Materials: Popsicle Sticks Popcorn Yellow and Green Construction Paper Glue Scissors Steps: 1.) Draw shape of corns on green paper and cut them 2.) Shade and outline to give a more natural look 3.) Paste yellow paper in the center 4.) Paste popcorn on yellow areas 5.) Attach to popsicle stick Credit: http://diyhomedecorguide.com/cool-art-projects-for-kids/
Pond Ecosystem Craft
For this activity, you will be making a pond. Algae is a primary producer in ponds, and tadpoles, frogs, fish, and insects rely on algae as a food source- make sure you add them! What other animals can you think of that live in or around ponds? Add them as well! Materials: 2 Paper Plates Scissors Paints Paint Brushes (or fingers work well too) Glue Green Pipe Cleaners White paper or foam sheet or small pom-poms Googly eyes ...Continue Reading
Polar Bear Arctic Craft
Did you know that February 27th is International Polar Bear Day? Celebrate them with this fun craft! Materials: - White paper plates -Glue - Black and white construction paper - Scissors - Googly eyes ...Continue Reading
Materials: —Flour — Salt — Food Coloring — Plastic toy dinosaur, shells, bugs, natural objects — Bowl — Rolling pin — Circle cookie cutter — Paint Instructions: 1. Mix the flour and salt together in a large container. 2. If you'd like to have brown dough, add several drops of red, yellow, and blue food coloring to your water. 3. Gradually add water, stirring as you go, until you have a dough-like consistency. Note: You don't want the dough too wet, ...Continue Reading
Winter Wonderland Terrarium
Materials: —Empty glass jar with lid — Cotton Balls — Small twigs, pine cone, pine needles, etc. — White Glitter — White Paint —Hot glue —Any tiny animal figurine (optional) Directions: Begin by painting your tiny twigs and pine cones white. Sprinkle generously with white glitter before the paint dries. Find a small plastic toy or trinket and paint it in a fun way. We used gold paint on a tiny dinosaur toy. Once the paint dries, glue cotton ...Continue Reading
Can you build a bird’s nest?
Materials: — Round tree trunk as base, or a paper plate — Gather natural materials: sticks, leaves, grass, moss, pine needles, yarn — Glue (optional to help hold nest together) — Pencil — Paper Directions: Ask the students what they thinks goes into making a bird’s nest. Write the items down on a piece of paper. Take the children outside, either in the backyard or a neighborhood park, and start scavenging for the items mentioned. Encourage ...Continue Reading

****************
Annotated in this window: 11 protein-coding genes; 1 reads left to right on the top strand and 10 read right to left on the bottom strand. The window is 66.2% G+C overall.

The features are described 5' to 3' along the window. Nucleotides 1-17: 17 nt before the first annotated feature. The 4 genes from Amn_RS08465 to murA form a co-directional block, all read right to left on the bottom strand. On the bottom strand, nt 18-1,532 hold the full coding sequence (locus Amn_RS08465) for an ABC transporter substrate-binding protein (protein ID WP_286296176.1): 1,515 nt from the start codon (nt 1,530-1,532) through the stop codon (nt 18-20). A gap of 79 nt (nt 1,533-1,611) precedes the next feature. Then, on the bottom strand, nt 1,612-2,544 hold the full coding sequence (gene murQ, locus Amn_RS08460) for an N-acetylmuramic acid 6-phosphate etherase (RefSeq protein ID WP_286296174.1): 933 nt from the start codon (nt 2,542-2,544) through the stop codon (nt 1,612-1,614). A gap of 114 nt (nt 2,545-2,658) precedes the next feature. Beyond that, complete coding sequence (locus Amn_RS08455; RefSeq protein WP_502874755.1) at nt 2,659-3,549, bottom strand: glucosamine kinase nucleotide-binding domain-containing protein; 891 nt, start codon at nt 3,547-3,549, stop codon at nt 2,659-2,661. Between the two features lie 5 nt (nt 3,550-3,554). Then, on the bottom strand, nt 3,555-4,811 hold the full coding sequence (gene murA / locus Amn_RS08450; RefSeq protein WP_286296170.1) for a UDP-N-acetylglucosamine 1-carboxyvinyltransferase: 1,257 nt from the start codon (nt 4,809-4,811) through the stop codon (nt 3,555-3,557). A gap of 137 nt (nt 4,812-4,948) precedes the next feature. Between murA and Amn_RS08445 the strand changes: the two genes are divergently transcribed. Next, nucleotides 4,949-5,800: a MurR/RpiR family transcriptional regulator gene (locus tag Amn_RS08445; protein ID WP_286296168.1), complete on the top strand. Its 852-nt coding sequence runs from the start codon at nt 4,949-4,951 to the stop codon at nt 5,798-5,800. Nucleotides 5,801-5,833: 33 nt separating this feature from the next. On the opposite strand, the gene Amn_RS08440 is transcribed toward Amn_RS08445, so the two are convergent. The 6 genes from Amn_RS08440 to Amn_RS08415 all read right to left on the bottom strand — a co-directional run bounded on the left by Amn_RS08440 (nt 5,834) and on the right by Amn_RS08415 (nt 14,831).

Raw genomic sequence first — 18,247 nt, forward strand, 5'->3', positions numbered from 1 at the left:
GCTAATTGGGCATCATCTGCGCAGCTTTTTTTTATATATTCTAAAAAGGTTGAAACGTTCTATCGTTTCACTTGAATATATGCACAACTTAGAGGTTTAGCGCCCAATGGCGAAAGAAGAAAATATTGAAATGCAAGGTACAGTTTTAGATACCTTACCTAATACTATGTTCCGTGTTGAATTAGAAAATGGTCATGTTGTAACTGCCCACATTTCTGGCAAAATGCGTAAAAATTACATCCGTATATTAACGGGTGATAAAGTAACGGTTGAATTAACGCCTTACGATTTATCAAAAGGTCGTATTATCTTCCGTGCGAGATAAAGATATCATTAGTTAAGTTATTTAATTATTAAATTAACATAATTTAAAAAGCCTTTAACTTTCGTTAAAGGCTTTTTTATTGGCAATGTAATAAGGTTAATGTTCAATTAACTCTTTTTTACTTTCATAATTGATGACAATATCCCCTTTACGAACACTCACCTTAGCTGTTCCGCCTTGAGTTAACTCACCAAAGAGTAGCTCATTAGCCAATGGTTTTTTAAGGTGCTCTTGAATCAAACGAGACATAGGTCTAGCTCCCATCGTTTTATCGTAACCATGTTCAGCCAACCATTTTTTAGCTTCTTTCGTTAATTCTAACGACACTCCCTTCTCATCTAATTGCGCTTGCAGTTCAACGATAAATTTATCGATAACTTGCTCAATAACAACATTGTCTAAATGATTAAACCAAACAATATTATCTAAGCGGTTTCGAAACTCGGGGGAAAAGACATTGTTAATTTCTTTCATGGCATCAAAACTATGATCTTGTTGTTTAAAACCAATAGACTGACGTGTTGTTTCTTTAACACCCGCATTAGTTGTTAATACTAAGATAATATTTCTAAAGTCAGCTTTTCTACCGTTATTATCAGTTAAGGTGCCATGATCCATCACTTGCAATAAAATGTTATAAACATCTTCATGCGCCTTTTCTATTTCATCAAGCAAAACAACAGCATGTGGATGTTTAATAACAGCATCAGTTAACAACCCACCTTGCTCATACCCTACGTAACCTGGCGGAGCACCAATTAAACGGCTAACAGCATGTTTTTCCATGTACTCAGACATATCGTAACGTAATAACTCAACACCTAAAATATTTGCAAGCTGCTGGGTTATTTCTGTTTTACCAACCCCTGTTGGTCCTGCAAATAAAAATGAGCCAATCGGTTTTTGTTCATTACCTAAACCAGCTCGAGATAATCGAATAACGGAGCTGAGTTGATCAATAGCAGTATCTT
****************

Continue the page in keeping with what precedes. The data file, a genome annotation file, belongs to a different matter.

What do ants like to eat?
Materials: —5 Plates for food (you could use paper plates, plastic plates or lids, or a paint palette) —Several different types of food to put on the trays —Small bread crumbs —Small piece of meat —Small slice of orange or apple (or any fresh fruit) —Small chunks of walnuts or other nuts —Honey —Paper and pencil to record your notes Experimental Procedure: 1. Set out five plates for the food. 2. Put bread crumbs on one plate, a small ...Continue Reading
Materials: – cardboard cones (or just use toilet roll cores, kitchen roll cores instead) – scrap of cardboard – glue gun – twine (any household string) – duck tape (any household tape) Directions: 1. Start by gluing a little cardboard stint between the cones to hold the eyes pieces at the correct distance apart for your child’s eyes. 2. Wrap the ends of the rolls or cones with duck tape. (cut slits in the tape the whole way around the ...Continue Reading
Test Your Sense of Smell
Materials: Cardboard cards or recipe cards, approximately five per group Cotton balls, 1 per clue Hole puncher Empty baby food jars or several similar small containers Clues about mammals, approximately five per mammal Permanent marker - one that will not run if some scent seeps into the card Rubber bands Several different scents (vanilla, peppermint, lemon, orange, chocolate, pine needles - one per group) Masking tape Yarn or string, approximately 8 inches per clue Directions: Prepare the smelling clues. This ...Continue Reading
Materials: Yellow plastic eggs Black permanent marker Foam or cardstock Empty juice or milk container (or other cardboard box) Directions: Draws stripes and faces onto each egg with a permanent marker. Prepare some number or letter tiles to go inside them. Use a permanent marker to write on a piece or foam or cardstock, and then cut out each individual letter or number. You can use this game for both spelling and math practice. Pop your playing tiles inside each ...Continue Reading